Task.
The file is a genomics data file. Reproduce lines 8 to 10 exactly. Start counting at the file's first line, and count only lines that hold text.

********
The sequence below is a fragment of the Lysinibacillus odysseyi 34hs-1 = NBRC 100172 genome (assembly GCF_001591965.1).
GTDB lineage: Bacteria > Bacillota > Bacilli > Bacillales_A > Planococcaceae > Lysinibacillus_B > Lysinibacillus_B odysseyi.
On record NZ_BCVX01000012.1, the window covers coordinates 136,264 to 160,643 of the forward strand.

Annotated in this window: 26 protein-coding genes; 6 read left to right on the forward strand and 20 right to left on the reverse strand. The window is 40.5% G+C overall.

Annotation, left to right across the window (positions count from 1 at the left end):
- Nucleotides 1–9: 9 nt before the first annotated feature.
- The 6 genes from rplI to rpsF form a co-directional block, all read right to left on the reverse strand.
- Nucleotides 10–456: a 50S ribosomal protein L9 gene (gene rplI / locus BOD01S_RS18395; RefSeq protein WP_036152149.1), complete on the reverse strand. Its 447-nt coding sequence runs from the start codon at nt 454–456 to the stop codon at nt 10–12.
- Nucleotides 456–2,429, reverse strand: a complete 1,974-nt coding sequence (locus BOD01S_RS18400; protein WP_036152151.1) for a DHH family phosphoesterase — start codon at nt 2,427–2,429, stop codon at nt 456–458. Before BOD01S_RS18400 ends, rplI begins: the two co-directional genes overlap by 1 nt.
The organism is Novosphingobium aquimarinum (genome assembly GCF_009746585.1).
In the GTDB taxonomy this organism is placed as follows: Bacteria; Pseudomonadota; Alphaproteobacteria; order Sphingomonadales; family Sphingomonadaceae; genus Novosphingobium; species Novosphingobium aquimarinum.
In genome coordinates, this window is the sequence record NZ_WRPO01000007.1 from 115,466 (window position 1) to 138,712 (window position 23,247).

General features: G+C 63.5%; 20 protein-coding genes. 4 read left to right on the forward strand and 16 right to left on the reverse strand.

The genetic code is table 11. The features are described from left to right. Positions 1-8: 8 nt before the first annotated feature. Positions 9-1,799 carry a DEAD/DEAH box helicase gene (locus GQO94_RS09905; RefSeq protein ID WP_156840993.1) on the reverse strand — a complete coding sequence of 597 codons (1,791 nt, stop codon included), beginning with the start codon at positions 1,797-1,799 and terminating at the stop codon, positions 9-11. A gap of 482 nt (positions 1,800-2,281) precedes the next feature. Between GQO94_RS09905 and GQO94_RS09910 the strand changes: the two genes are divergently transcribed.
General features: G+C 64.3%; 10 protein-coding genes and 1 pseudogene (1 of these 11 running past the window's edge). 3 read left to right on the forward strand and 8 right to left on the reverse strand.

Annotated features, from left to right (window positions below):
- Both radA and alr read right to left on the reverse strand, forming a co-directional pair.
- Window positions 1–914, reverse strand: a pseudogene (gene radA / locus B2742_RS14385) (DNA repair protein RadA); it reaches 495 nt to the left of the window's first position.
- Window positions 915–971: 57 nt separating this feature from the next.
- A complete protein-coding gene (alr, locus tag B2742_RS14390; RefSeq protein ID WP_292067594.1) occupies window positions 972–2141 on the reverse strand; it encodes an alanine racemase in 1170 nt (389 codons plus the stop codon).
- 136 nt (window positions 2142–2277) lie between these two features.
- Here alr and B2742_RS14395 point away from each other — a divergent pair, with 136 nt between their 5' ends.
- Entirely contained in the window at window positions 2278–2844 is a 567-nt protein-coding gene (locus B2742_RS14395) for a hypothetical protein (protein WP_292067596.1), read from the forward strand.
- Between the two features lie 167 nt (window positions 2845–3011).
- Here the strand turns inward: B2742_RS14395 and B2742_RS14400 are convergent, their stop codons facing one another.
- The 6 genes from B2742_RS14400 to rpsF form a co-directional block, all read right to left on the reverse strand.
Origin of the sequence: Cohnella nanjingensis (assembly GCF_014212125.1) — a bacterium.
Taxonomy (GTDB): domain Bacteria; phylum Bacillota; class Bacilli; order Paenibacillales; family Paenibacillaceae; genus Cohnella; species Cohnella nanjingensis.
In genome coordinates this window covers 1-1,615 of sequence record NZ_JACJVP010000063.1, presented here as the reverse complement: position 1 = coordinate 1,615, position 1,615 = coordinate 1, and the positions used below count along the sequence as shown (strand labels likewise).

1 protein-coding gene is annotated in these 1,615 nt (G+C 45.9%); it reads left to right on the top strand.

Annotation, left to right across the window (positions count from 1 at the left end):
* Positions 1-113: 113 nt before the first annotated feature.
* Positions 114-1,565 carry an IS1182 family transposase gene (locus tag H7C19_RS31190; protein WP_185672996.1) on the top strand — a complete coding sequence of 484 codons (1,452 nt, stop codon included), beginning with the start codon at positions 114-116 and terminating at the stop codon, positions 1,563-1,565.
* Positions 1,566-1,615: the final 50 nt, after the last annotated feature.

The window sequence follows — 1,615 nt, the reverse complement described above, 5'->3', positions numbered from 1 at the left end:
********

- Nucleotides 10–456: a 50S ribosomal protein L9 gene (gene rplI / locus BOD01S_RS18395; RefSeq protein WP_036152149.1), complete on the reverse strand. Its 447-nt coding sequence runs from the start codon at nt 454–456 to the stop codon at nt 10–12.
- Nucleotides 456–2,429, reverse strand: a complete 1,974-nt coding sequence (locus BOD01S_RS18400; protein WP_036152151.1) for a DHH family phosphoesterase — start codon at nt 2,427–2,429, stop codon at nt 456–458. Before BOD01S_RS18400 ends, rplI begins: the two co-directional genes overlap by 1 nt.
The organism is Novosphingobium aquimarinum (genome assembly GCF_009746585.1).